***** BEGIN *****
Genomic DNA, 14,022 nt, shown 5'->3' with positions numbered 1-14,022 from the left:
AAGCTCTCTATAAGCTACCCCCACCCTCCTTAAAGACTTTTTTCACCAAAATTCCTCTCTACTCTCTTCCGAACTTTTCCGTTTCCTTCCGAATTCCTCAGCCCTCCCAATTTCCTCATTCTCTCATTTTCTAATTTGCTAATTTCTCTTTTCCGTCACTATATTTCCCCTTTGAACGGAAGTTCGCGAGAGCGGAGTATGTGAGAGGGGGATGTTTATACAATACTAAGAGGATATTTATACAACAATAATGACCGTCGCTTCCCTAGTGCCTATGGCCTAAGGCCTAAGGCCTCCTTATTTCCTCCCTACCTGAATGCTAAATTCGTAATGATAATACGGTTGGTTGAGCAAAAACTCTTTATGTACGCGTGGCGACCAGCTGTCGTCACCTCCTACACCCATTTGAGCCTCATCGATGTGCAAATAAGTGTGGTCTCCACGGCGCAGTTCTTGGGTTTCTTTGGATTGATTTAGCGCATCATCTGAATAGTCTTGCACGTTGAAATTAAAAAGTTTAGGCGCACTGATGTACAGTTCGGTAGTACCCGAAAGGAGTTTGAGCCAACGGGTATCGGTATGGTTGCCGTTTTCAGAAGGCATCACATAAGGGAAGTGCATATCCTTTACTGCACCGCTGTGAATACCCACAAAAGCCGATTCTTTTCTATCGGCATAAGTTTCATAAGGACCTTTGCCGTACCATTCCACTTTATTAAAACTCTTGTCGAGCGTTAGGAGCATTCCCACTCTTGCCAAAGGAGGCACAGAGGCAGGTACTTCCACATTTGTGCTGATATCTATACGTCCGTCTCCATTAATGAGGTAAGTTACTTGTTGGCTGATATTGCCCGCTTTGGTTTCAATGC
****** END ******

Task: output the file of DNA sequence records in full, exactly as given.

Genomic DNA, 14,022 nt, shown 5'->3' with positions numbered 1-14,022 from the left:
AAGCTCTCTATAAGCTACCCCCACCCTCCTTAAAGACTTTTTTCACCAAAATTCCTCTCTACTCTCTTCCGAACTTTTCCGTTTCCTTCCGAATTCCTCAGCCCTCCCAATTTCCTCATTCTCTCATTTTCTAATTTGCTAATTTCTCTTTTCCGTCACTATATTTCCCCTTTGAACGGAAGTTCGCGAGAGCGGAGTATGTGAGAGGGGGATGTTTATACAATACTAAGAGGATATTTATACAACAATAATGACCGTCGCTTCCCTAGTGCCTATGGCCTAAGGCCTAAGGCCTCCTTATTTCCTCCCTACCTGAATGCTAAATTCGTAATGATAATACGGTTGGTTGAGCAAAAACTCTTTATGTACGCGTGGCGACCAGCTGTCGTCACCTCCTACACCCATTTGAGCCTCATCGATGTGCAAATAAGTGTGGTCTCCACGGCGCAGTTCTTGGGTTTCTTTGGATTGATTTAGCGCATCATCTGAATAGTCTTGCACGTTGAAATTAAAAAGTTTAGGCGCACTGATGTACAGTTCGGTAGTACCCGAAAGGAGTTTGAGCCAACGGGTATCGGTATGGTTGCCGTTTTCAGAAGGCATCACATAAGGGAAGTGCATATCCTTTACTGCACCGCTGTGAATACCCACAAAAGCCGATTCTTTTCTATCGGCATAAGTTTCATAAGGACCTTTGCCGTACCATTCCACTTTATTAAAACTCTTGTCGAGCGTTAGGAGCATTCCCACTCTTGCCAAAGGAGGCACAGAGGCAGGTACTTCCACATTTGTGCTGATATCTATACGTCCGTCTCCATTAATGAGGTAAGTTACTTGTTGGCTGATATTGCCCGCTTTGGTTTCAATGC